To Release With or Without Bugs?


Archive: March 6th, 2013

[Editorial] I've been sitting here pondering an increasingly relevant topic regarding flight simulation add-ons. That topic being, is it okay to release products with known bugs or deficiencies? My initial reaction is no, absolutely not! However, the more I think about the topic the more I am conflicted. Read more for my rant/editorial.

The idea of releasing something that has outstanding bugs is by definition releasing something that is flawed.  However, the word flawed may be somewhat dramatic in relation to this topic. The word implies that something is mostly unusable or at least very poorly put together. This of course is not always the case. Several developers have openly released products with outstanding bugs, some of which have been extremely usable and just as importantly, been patched at a later date. Alternatively, some have released products that were hardly usable without ever truly correcting the outstanding deficiencies.

So, what are the advantages of releasing a product with known bugs from the perspective of the developer? Firstly, the product hits the market sooner and subsequently, starts to generate revenue. Next, the release puts both the product and developer in the spotlight, even if for a short while. Lastly, it allows the developer to pursue another project and another potential income source. Clearly, there are significant advantages to releasing products with bugs.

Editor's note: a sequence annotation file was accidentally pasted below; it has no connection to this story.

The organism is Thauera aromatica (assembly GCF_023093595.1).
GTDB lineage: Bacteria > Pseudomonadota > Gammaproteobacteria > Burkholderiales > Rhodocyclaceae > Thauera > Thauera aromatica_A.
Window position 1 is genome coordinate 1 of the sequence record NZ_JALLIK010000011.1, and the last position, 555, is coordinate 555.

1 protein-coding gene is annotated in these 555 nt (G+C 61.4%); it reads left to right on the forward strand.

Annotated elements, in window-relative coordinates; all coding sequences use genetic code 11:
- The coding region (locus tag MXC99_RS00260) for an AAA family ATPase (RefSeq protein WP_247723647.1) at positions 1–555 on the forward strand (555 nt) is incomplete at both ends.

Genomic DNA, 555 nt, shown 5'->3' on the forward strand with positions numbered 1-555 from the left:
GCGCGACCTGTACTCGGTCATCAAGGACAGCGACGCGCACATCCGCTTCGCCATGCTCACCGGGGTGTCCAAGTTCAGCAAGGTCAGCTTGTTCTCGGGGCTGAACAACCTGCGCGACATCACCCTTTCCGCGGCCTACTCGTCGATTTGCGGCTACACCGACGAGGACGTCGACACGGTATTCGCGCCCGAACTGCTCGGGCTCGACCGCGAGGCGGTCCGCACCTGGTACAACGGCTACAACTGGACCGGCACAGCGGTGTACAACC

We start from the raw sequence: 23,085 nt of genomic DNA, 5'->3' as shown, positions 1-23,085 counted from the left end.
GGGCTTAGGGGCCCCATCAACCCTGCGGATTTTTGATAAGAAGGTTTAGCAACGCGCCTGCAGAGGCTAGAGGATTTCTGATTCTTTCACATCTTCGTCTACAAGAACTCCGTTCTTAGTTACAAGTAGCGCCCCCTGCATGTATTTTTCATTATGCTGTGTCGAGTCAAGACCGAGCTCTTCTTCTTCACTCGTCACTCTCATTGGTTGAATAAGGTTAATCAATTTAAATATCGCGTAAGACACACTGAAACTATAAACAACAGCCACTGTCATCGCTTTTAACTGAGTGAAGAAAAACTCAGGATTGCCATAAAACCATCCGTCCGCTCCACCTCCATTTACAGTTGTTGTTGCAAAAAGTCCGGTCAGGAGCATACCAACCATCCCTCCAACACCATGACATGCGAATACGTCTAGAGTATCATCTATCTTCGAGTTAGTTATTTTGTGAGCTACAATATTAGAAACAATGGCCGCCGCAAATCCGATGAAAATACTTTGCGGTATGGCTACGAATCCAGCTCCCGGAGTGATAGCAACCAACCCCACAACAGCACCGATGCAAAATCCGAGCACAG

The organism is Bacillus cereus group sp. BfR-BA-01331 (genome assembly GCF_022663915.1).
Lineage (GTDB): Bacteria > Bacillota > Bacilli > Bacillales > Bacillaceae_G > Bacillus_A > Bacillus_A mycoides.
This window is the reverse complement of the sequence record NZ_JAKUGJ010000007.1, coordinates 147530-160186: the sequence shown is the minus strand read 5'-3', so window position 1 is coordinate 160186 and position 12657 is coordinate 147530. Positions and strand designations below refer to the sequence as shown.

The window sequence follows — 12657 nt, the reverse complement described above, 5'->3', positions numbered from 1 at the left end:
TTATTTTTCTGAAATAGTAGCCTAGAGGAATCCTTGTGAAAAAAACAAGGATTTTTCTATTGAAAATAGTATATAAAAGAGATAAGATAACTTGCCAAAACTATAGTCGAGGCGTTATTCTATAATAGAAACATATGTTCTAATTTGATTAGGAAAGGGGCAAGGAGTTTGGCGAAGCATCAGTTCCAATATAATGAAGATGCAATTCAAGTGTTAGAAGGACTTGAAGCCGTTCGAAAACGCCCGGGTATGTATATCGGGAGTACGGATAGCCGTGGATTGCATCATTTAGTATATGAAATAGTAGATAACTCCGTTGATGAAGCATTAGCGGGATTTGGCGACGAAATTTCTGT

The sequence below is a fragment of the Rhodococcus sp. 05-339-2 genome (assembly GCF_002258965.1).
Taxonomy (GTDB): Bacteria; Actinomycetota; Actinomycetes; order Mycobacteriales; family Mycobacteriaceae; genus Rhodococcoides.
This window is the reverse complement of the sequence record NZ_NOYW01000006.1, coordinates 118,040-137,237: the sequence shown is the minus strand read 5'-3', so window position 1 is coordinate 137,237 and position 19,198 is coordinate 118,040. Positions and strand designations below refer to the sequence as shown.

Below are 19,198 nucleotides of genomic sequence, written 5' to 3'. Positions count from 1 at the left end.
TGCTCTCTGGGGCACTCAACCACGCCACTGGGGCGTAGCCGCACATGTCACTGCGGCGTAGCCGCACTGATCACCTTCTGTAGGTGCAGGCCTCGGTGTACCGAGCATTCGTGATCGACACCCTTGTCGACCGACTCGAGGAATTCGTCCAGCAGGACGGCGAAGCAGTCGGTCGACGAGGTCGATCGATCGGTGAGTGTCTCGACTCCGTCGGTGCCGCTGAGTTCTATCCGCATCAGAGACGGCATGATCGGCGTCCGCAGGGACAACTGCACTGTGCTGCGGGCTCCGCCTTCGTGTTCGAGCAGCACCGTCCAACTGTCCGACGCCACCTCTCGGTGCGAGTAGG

These advantages leave me with one question… when does the developer find time to address the issues that weren't manageable the first time around? If they weren't easily correctable before release, surely they won't be after release. All the above noted advantages lead the developer in one direction, to pursue future endeavors and income streams. Now let’s think about this, it’s almost completely illogical. First, release a product, then get paid for the product, and finally, spend significant amounts of time after being paid fixing bugs that weren't easily fixable before release forgoing the opportunity to focus on the next project. Where’s the motivation for that? I don’t get it?

Let’s not forget, once released new bugs will likely be discovered and there will be a further expectation to fix those as well. 

So has this strategy been done successfully, absolutely! Some of the most respected and well known developers have done this and done it well. I see very little harm in developers pursuing this business practice given certain conditions.

Firstly, ensure the product is completely usable as advertised. This means, if you are releasing a complex “tubeliner”, the FMS better integrate correctly. If you are releasing airport scenery, the runway better not cause the aircraft to crash. Any deficiencies must not impede the user’s ability to properly use and enjoy the product.

Next, warn potential customers not only that there are bugs but exactly what those bugs are. Developers should be very transparent in this regard.

Lastly, the developer must actually correct the preexisting bugs, no matter how small. This means the developer must fully accept there will be a significant but mandatory unpaid time commitment after release. 
If developers are willing to accept these terms, release away!

What did we learn from this rant, likely nothing - just thinking out loud.

-Mark Hrycenko